I implemented this paper, more specifically the bipartite graph case in numpy.

The whole code is available on github.

The file `munkres.py`

comes from scipy.

Some variables seem poorly named but they respect the definitions of the paper.

I pasted the main file below. If you want to read it with line numbers and syntax coloring, it is also on github.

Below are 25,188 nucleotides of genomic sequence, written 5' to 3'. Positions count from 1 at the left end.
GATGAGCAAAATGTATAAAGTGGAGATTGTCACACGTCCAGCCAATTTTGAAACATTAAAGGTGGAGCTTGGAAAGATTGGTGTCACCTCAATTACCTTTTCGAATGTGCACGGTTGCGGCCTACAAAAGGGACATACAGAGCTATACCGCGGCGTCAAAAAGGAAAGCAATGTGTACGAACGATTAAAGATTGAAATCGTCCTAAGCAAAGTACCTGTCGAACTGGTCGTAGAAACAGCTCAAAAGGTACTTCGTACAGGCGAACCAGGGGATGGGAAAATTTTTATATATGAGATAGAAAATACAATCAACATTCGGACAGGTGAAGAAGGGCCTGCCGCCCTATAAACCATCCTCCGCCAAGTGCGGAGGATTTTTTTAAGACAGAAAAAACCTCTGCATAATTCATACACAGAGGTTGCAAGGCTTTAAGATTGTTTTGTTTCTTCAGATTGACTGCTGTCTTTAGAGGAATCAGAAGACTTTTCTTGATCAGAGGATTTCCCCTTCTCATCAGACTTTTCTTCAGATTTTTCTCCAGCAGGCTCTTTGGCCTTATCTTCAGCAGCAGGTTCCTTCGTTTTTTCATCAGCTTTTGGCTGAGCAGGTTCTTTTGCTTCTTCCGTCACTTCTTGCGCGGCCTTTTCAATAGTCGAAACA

`__all__ = ["cost_matrix_without_inf", "linear_sum_assignment_iter"] from heapq import heappush, heappop import numpy as np from .munkres import linear_sum_assignment def cost_matrix_without_inf(cost_matrix): """ Replaces inf with a value that yield the same assignment. inf means that an edge should not be used. """ cost_matrix = np.asarray(cost_matrix).copy() if not np.issubdtype(cost_matrix.dtype, np.floating): return cost_matrix if np.isneginf(cost_matrix).any(): raise ValueError("matrix contains -inf") values = cost_matrix[~np.isinf(cost_matrix)] m = values.min() M = values.max() n = min(cost_matrix.shape) # strictly positive constant even when added # to elements of the cost matrix positive = n * (M - m + np.abs(M) + np.abs(m) + 1) place_holder = (M + (n - 1) * (M - m)) + positive cost_matrix[np.isposinf(cost_matrix)] = place_holder return cost_matrix def _coords_to_index(x): if not x: return np.array([], dtype=int), np.array([], dtype=int) a, b = zip(*x) return np.array(a), np.array(b) def _index_to_coords(x): return list(zip(*x)) def _second_best_assignment(cost_matrix, M, I, O): """Returns the second best solution to the assignment problem defined by ``cost_matrix`` with the constraints: - all edges from ``I`` must be used - the edges from ``O`` are forbidden ``M`` is the best solution to this problem. If the solution does not exist, returns None """ cost_matrix = cost_matrix.copy() # select a boolean mask to discard the # rows and columns of already chosed assignments select = np.ones_like(cost_matrix, dtype=bool) i1, i2 = _coords_to_index(I) select[i1, :] = False select[:, i2] = False # put an infinite weight to forbidden edges cost_matrix[_coords_to_index(O)] = np.inf # the theorem only works for perfect matchings n, m = cost_matrix.shape assert n == m # build the graph distance = np.tile(np.inf, (2 * n, 2 * n)) distance[:n, n:][select] = cost_matrix[select] distance[M[0], n + M[1]] = np.inf distance[n + M[1], M[0]] = np.where( np.isposinf(cost_matrix[M]), cost_matrix[M], -cost_matrix[M] ) backtrack = np.tile(np.arange(2 * n), (2 * n, 1)) # Floydâ€“Warshall algorithm for k in range(2 * n): for i in range(2 * n): for j in range(2 * n): if distance[i, k] + distance[k, j] < distance[i, j]: distance[i, j] = distance[i, k] + distance[k, j] backtrack[i, j] = backtrack[i, k] # restricting to the first n values should not be necessary # but not doing it can fail some tests like this one: # list( # linear_sum_assignment_iter( # [ # [-319.77581059, -426.02257358, 129.91680618], # [201.86064154, float("inf"), 483.324417], # [434.94794501, -324.91883433, 204.60857852], # ] # ) # ) # no solution is possible if np.isposinf(np.diagonal(distance)[:n].min()): return # compute the symetric difference of M and the cycle matching = set(_index_to_coords(M)) target = np.diagonal(distance)[:n].argmin() next_vertex = lambda i: backtrack[i, target] i, j = target, next_vertex(target) while True: matching.add((i, j - n)) i, j = j, next_vertex(j) matching.remove((j, i - n)) if j == target: break i, j = j, next_vertex(j) return _coords_to_index(sorted(matching)) def _choose_in_difference(M, N): return next( eM for (eM, eN) in zip(_index_to_coords(M), _index_to_coords(N)) if eM != eN ) def linear_sum_assignment_iter(cost_matrix: np.ndarray): """Iterate over the solutions to the linear sum assignment problem in increasing order of cost The method used for the first solution is the Hungarian algorithm, also known as the Munkres or Kuhn-Munkres algorithm. The method used to find the second best solution and iterate over the solutions is described in [1]_, but is implemented in a slightly different, Dijkstra-like way. The states are represented as .. math: (cost(N_k), r, M_k, N_k, I_k, O_k) with :math:``r`` a random number used to avoid comparing the assignments. This function can also solve a generalization of the classic assignment problem where the cost matrix is rectangular. If it has more rows than columns, then not every row needs to be assigned to a column, and vice versa. It supports infinite weights to represent edges that must never be used. Parameters ---------- cost_matrix : array The cost matrix of the bipartite graph. Yields ------- row_ind, col_ind : array An array of row indices and one of corresponding column indices giving the optimal assignment. The cost of the assignment can be computed as ``cost_matrix[row_ind, col_ind].sum()``. The row indices will be sorted; in the case of a square cost matrix they will be equal to ``numpy.arange(cost_matrix.shape[0])``. Examples -------- >>> cost = np.array([[4, 1, 3], [2, 0, float("inf")], [3, 2, 2]]) >>> from matchmaker import linear_sum_assignment_iter >>> it = linear_sum_assignment_iter(cost) >>> row_ind, col_ind = next(it) >>> col_ind array([1, 0, 2]) >>> cost[row_ind, col_ind].sum() 5.0 >>> row_ind, col_ind = next(it) >>> col_ind array([0, 1, 2]) >>> cost[row_ind, col_ind].sum() 6.0 References ---------- .. [1] Chegireddy, Chandra R., and Horst W. Hamacher. "Algorithms for finding k-best perfect matchings." Discrete applied mathematics 18, no. 2 (1987): 155-165. """ cost_matrix = np.asarray(cost_matrix) # make the cost_matrix square as the algorithm only works # for perfect matchings # any value other than 0 would work # see <https://cstheory.stackexchange.com/a/42168/43172> n, m = cost_matrix.shape if n < m: cost_matrix = np.concatenate( (cost_matrix, np.zeros((m - n, m), dtype=cost_matrix.dtype)), axis=0 ) elif n > m: cost_matrix = np.concatenate( (cost_matrix, np.zeros((n, n - m), dtype=cost_matrix.dtype)), axis=1 ) def transform(a, b): """transforms a solution assignment (a, b) back to the original matrix """ mask = (a < n) & (b < m) return a[mask], b[mask] cost = lambda assignment: cost_matrix[assignment].sum() # linear_sum_assignment doesn't require the matrix to be square, # but second_best_assignment needs the best solution for a square matrix M1 = linear_sum_assignment(cost_matrix_without_inf(cost_matrix)) if not np.isposinf(cost(M1)): yield transform(*M1) else: return # from now, use a copy of cost_matrix # with dtype float cost_matrix = cost_matrix.astype(float) I1 = [] O1 = [] N1 = _second_best_assignment(cost_matrix, M1, I1, O1) if N1 is None: return Q = [(cost(N1), np.random.rand(), M1, N1, I1, O1)] while Q: _, _, M, N, I, O = heappop(Q) yield transform(*N) e = _choose_in_difference(M, N) Ip, Op = I + [e], O Np = _second_best_assignment(cost_matrix, M, Ip, Op) if Np is not None: heappush(Q, (cost(Np), np.random.rand(), M, Np, Ip, Op)) Ik, Ok = I, O + [e] Nk = _second_best_assignment(cost_matrix, N, Ik, Ok) if Nk is not None: heappush(Q, (cost(Nk), np.random.rand(), N, Nk, Ik, Ok)) `